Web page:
FOX and ESPN kept showing the stat about teams blowing a 1-0 lead in the 9th inning of a World Series game, but the best comparison to last night’s game, in terms of the kind of swing it represented in the Series, was Game 2 of the 1992 World Series, Toronto at Atlanta. Exact same situation: Home team won Game 1, took 1-run lead into 9th inning of Game 2, closer gives up 2 runs, and home team suffers agonizing loss and missed opportunity to grab a commanding lead that was oh so close the home fans could taste it. I remember it well: I was at the game in Atlanta 19 years ago. Most demoralizing loss I can ever remember. I’m rooting for Texas in this World Series, but I feel for the Cardinals fans right now.
Really, if you’re not going to pinch-run Theriot in that 9th inning, why is he on the roster? If he could still hit decent, he’d be starting ahead of Punto. They wouldn’t have had to trade for Furcal. Running is the one and only thing he now does well as a ballplayer.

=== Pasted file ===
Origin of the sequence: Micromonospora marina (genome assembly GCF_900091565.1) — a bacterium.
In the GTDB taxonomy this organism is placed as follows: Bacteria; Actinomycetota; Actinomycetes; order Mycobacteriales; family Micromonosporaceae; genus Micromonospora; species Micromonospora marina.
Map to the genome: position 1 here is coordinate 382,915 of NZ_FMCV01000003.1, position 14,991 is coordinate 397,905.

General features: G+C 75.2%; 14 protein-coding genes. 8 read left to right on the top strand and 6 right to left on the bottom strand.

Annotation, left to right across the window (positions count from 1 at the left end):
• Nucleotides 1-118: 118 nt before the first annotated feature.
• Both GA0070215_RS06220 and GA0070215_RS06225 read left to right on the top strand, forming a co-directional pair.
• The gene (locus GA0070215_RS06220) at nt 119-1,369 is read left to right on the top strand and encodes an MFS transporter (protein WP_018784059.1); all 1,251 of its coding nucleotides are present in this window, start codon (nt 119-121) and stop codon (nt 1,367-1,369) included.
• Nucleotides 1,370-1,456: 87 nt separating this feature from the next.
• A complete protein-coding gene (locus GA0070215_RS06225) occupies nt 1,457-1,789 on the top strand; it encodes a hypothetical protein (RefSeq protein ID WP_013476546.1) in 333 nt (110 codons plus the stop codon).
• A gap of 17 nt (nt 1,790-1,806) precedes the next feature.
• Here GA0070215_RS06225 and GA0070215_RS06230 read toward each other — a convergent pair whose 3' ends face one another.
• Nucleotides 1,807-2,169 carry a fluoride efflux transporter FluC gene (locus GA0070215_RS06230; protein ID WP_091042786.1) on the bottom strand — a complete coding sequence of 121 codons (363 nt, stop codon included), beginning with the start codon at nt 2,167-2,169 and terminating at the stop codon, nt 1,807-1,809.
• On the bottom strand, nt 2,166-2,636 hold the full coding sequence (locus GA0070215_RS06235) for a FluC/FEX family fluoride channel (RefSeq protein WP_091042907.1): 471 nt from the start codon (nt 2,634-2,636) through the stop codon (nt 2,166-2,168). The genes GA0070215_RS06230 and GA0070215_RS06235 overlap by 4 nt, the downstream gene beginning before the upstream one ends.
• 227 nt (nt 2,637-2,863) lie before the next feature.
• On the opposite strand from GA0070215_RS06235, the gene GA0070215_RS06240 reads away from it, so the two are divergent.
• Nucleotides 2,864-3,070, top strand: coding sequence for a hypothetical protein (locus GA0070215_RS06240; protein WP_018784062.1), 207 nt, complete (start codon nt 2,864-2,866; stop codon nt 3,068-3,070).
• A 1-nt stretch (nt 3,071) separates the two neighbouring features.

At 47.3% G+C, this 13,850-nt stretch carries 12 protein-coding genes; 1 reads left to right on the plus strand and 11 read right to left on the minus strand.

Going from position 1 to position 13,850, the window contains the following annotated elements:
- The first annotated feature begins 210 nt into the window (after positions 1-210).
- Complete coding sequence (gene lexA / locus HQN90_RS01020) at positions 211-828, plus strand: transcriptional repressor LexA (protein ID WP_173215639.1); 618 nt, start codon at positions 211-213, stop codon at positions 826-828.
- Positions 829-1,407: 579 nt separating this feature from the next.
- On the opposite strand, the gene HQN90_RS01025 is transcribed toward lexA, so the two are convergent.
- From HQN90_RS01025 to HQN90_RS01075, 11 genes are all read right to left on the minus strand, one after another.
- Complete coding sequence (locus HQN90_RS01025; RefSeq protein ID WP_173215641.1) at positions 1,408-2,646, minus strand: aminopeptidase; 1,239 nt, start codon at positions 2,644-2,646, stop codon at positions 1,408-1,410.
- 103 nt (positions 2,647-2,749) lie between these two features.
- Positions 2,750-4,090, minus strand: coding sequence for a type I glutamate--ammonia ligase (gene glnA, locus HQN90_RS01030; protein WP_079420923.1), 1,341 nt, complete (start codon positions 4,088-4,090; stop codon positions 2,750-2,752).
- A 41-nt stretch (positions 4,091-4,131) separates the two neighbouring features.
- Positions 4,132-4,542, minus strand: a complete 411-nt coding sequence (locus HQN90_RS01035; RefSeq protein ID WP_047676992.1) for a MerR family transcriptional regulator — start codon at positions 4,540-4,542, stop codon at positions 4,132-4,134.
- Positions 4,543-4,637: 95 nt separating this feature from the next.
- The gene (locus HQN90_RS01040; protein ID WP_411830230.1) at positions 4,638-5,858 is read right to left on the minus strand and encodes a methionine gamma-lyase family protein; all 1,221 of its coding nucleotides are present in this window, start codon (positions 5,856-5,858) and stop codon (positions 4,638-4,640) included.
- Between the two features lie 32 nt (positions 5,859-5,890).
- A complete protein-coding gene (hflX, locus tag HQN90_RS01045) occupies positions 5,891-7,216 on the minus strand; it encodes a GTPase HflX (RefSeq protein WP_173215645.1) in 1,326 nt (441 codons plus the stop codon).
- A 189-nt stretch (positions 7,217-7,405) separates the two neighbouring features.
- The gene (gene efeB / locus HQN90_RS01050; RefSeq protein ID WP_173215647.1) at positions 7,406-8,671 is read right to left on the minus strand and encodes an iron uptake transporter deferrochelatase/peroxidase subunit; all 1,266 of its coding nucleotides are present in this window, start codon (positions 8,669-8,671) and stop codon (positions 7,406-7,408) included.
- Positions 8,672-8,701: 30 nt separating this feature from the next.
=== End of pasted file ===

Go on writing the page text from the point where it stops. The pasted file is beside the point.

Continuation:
LaRussa went with his gut, chose between two reasonable choices and the results didn’t work out in his favor.
Whether TLR leaves Motte in or goes to a reliever, StL still most likely loses the lead.
2nd and 3rd no outs is not a situation the defense usually escapes.
If you IBB to load the bases, you can be assured that it’ll bite you in the ass and the pitcher will walk one of the next 3 guys. That’s not based on data, just my feeling of the “damned if you do, damned if ya don’t” situations.
Comment by CircleChange11 — October 21, 2011 @ 3:23 pm
IMO, if Rhodes is in the game Kinsler just goes on first move.
What a lefty does well in the baserunning game is cause the runner to lean back to 1st. If Kinsler decides to just go on first move, he may steal second on a throw over to first.